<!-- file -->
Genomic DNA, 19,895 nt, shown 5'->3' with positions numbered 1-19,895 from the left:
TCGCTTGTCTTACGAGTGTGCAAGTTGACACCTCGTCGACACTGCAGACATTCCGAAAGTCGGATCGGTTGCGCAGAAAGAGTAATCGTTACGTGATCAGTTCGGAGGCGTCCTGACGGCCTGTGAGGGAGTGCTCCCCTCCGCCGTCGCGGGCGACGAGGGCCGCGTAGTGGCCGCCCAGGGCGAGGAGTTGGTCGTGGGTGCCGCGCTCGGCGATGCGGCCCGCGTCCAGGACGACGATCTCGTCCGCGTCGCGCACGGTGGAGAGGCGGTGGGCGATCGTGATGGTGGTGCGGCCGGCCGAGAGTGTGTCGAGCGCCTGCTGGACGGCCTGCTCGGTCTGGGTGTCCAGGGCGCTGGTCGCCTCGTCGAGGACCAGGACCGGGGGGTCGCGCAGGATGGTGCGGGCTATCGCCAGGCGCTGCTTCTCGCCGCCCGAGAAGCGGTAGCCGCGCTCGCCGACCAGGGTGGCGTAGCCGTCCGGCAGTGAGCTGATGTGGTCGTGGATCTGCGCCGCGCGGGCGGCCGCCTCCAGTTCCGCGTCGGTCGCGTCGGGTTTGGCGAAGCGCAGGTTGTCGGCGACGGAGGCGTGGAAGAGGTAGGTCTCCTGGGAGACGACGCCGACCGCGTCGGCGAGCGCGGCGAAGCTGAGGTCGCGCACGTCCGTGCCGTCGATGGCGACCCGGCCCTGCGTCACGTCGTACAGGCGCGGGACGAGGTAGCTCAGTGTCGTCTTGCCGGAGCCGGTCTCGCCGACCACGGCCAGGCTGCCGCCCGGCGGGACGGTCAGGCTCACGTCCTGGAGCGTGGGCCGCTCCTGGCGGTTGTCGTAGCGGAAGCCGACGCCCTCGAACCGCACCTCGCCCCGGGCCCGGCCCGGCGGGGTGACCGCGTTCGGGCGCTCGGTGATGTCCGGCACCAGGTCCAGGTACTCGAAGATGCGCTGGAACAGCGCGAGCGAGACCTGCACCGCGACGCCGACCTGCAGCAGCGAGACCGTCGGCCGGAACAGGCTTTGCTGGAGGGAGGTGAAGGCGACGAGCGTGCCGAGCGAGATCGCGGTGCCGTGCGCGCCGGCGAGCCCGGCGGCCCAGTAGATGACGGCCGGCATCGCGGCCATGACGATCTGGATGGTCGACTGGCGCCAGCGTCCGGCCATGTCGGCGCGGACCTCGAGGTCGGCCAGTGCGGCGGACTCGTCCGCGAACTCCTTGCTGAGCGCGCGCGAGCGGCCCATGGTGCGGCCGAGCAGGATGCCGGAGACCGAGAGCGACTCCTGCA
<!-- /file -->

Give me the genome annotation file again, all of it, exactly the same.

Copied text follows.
Genomic DNA, 19,895 nt, shown 5'->3' with positions numbered 1-19,895 from the left:
TCGCTTGTCTTACGAGTGTGCAAGTTGACACCTCGTCGACACTGCAGACATTCCGAAAGTCGGATCGGTTGCGCAGAAAGAGTAATCGTTACGTGATCAGTTCGGAGGCGTCCTGACGGCCTGTGAGGGAGTGCTCCCCTCCGCCGTCGCGGGCGACGAGGGCCGCGTAGTGGCCGCCCAGGGCGAGGAGTTGGTCGTGGGTGCCGCGCTCGGCGATGCGGCCCGCGTCCAGGACGACGATCTCGTCCGCGTCGCGCACGGTGGAGAGGCGGTGGGCGATCGTGATGGTGGTGCGGCCGGCCGAGAGTGTGTCGAGCGCCTGCTGGACGGCCTGCTCGGTCTGGGTGTCCAGGGCGCTGGTCGCCTCGTCGAGGACCAGGACCGGGGGGTCGCGCAGGATGGTGCGGGCTATCGCCAGGCGCTGCTTCTCGCCGCCCGAGAAGCGGTAGCCGCGCTCGCCGACCAGGGTGGCGTAGCCGTCCGGCAGTGAGCTGATGTGGTCGTGGATCTGCGCCGCGCGGGCGGCCGCCTCCAGTTCCGCGTCGGTCGCGTCGGGTTTGGCGAAGCGCAGGTTGTCGGCGACGGAGGCGTGGAAGAGGTAGGTCTCCTGGGAGACGACGCCGACCGCGTCGGCGAGCGCGGCGAAGCTGAGGTCGCGCACGTCCGTGCCGTCGATGGCGACCCGGCCCTGCGTCACGTCGTACAGGCGCGGGACGAGGTAGCTCAGTGTCGTCTTGCCGGAGCCGGTCTCGCCGACCACGGCCAGGCTGCCGCCCGGCGGGACGGTCAGGCTCACGTCCTGGAGCGTGGGCCGCTCCTGGCGGTTGTCGTAGCGGAAGCCGACGCCCTCGAACCGCACCTCGCCCCGGGCCCGGCCCGGCGGGGTGACCGCGTTCGGGCGCTCGGTGATGTCCGGCACCAGGTCCAGGTACTCGAAGATGCGCTGGAACAGCGCGAGCGAGACCTGCACCGCGACGCCGACCTGCAGCAGCGAGACCGTCGGCCGGAACAGGCTTTGCTGGAGGGAGGTGAAGGCGACGAGCGTGCCGAGCGAGATCGCGGTGCCGTGCGCGCCGGCGAGCCCGGCGGCCCAGTAGATGACGGCCGGCATCGCGGCCATGACGATCTGGATGGTCGACTGGCGCCAGCGTCCGGCCATGTCGGCGCGGACCTCGAGGTCGGCCAGTGCGGCGGACTCGTCCGCGAACTCCTTGCTGAGCGCGCGCGAGCGGCCCATGGTGCGGCCGAGCAGGATGCCGGAGACCGAGAGCGACTCCTGCA